Yesterday, Melissa Marr raised the question for all the various writers of how we each got our big break? Did we know someone in the business? Did we have killer query letters? What advice do you have for those seeking an agent?
I posted a somewhat brief answer over on Fangs, Fur & Fey, but I wanted to say a little more on this topic. If you read my post on FFF, this is a bit of a repeat. If you haven't, please jump over to FFF and catch how some of the other writers did it. It's great reading, we all seemed to do it a little differently.
But back to me.... mwahahahahaha!
Did I know someone?
Actually, I was lucky enough to know a couple of people in the business. They were nice enough to provide me with invaluable information on query letters, agents, editors, and just general information about the business. These writers were also wonderful enough to get me in front of their respective agents.
However, those agents didn't offer for me in the end. They provided me with great advice and information, but I wasn't a good fit, unfortunately.
In the end, I am a slush pile survivor. After lots of rejections for my manuscript, I was nearing the end of my rope. On sort of a whim one Saturday, I sent out a batch of 5 email queries, just becasue I thought I had slacked in some of my efforts to get an agent. I figured if the batch came back with no nibbles, it was time to switch projects.
Within a couple days, I had 1 request for a full manuscript and 2 requests for partials. Almost immediately, one of the partial requests came back wanting the full manuscript. That was my lovely agent Jenn. She asked for the full manuscript on a Wednesday, and I got the call from her the following Monday offering to represent me. There is no greater feeling. After so many rejections, to have a professional in the industry excited about your work and believe in you is an amazing feeling. I remember shaking and getting teary, and calling everyone programmed in my cell phone. Lesson: STICK WITH IT! You never known when it will finally happen.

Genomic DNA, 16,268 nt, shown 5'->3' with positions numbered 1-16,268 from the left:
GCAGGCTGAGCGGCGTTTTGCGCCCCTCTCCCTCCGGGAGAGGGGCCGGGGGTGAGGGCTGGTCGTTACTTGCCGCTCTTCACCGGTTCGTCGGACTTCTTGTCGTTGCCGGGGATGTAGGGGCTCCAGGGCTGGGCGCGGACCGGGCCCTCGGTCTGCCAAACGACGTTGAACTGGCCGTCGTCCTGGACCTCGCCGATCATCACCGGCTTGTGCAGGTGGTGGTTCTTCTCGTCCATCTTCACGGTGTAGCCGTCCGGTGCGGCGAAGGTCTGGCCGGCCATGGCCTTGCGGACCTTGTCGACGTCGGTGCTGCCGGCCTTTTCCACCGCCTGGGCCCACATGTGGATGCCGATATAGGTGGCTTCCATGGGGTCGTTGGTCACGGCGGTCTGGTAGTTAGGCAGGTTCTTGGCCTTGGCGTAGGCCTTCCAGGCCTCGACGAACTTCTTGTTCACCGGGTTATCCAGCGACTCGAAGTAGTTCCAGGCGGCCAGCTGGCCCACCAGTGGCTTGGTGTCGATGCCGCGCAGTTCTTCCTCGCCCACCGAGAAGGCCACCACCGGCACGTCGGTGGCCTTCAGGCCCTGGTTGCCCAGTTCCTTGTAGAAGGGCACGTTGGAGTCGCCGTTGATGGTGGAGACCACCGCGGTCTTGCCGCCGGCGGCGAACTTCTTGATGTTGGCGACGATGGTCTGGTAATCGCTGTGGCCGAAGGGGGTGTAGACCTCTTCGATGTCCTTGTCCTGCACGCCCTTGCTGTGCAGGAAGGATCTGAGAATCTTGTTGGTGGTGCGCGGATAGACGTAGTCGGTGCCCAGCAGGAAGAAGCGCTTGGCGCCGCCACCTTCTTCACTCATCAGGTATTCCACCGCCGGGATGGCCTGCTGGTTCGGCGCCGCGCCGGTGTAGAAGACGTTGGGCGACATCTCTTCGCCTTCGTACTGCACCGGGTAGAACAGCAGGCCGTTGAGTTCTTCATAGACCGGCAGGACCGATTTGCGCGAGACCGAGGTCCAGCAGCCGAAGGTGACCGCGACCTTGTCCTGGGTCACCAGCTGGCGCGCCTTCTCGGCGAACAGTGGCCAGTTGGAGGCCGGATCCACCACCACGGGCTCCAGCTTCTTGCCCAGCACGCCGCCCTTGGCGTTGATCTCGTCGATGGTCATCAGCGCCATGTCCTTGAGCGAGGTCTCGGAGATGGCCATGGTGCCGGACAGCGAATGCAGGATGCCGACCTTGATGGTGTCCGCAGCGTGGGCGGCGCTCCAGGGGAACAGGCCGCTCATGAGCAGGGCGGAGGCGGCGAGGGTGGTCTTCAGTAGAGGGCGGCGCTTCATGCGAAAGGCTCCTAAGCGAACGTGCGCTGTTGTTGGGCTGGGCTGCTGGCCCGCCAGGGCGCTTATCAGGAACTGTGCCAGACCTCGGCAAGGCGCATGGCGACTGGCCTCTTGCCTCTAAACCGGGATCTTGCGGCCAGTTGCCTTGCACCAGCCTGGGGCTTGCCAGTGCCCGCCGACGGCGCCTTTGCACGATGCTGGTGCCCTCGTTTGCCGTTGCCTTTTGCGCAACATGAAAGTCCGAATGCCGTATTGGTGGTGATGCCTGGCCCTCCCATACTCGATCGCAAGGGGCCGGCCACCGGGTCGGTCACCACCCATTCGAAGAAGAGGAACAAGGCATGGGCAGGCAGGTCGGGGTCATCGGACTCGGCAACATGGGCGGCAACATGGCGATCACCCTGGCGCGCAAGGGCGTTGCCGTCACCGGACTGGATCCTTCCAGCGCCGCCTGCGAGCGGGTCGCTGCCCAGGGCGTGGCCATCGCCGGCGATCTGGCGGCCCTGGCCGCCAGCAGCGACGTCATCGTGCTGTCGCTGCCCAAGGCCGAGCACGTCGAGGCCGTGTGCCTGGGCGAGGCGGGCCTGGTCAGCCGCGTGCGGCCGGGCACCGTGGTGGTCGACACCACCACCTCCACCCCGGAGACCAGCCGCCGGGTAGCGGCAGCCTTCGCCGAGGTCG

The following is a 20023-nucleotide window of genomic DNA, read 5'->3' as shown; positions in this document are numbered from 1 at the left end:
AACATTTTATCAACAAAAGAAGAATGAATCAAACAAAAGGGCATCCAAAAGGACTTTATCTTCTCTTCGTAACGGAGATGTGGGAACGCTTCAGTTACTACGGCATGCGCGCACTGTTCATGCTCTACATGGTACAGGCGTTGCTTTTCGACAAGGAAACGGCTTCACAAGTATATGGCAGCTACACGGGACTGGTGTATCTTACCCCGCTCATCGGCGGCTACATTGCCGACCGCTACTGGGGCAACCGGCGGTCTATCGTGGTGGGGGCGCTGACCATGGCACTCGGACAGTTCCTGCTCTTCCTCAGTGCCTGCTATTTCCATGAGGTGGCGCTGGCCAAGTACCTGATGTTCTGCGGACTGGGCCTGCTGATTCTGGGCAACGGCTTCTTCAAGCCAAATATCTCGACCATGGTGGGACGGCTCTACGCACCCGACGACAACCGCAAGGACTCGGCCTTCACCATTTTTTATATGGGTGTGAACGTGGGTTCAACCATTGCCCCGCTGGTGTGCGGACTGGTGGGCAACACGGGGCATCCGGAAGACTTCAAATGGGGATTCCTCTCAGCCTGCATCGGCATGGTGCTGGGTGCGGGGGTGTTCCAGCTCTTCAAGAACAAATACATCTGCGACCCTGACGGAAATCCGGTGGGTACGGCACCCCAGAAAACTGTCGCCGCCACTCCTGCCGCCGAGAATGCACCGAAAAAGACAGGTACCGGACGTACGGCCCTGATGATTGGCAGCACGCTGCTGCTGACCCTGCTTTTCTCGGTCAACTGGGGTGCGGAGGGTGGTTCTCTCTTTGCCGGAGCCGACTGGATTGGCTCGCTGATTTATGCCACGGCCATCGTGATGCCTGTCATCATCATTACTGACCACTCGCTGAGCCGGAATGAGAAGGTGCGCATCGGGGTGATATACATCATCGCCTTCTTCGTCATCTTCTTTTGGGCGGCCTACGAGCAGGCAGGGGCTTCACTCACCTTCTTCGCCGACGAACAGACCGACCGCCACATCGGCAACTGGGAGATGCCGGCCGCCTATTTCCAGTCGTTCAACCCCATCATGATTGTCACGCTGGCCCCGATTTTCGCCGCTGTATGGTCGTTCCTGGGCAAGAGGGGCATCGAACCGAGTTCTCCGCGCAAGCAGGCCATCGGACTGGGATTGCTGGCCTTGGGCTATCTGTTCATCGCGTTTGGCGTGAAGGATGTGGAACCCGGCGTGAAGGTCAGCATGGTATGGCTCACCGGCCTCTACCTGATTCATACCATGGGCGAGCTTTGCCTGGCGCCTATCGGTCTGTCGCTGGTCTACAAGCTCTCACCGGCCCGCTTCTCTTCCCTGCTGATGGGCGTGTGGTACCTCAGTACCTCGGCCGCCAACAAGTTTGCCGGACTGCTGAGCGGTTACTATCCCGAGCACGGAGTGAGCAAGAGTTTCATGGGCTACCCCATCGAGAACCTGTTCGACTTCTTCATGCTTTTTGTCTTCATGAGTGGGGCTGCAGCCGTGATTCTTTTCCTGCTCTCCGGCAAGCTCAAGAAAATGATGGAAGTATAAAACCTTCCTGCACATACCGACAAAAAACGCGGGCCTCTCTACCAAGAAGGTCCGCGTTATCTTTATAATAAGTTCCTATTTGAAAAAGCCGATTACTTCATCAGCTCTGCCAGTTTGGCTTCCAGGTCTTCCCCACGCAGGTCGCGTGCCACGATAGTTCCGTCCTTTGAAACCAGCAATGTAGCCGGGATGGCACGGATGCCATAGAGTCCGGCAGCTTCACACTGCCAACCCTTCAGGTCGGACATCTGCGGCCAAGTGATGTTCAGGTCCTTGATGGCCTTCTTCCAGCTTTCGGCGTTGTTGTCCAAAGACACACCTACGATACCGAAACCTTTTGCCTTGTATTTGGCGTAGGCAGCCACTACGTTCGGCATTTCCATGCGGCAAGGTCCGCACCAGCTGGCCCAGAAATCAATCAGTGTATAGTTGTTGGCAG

After some quick revisions, Jenn had the book in the hands of some great editors and within a few weeks, I had a book deal with Eos and an amazing editor.
Overall, networking is great. It's a great way to get in front of editors and agents. It's also a great source of valuable information For many people, it is how they were able to find their agent, but it's not the only way. There are lots of us who have survived the slush piles.
I think I had a great query letter that succeeded in catching Jenn's attention and some really strong writing won her over.
So, my advice... stick with it. Rejection letters are a rough part of the business, but we have all waded through them.
For more on agents, check out my 3-part series on luring an agent.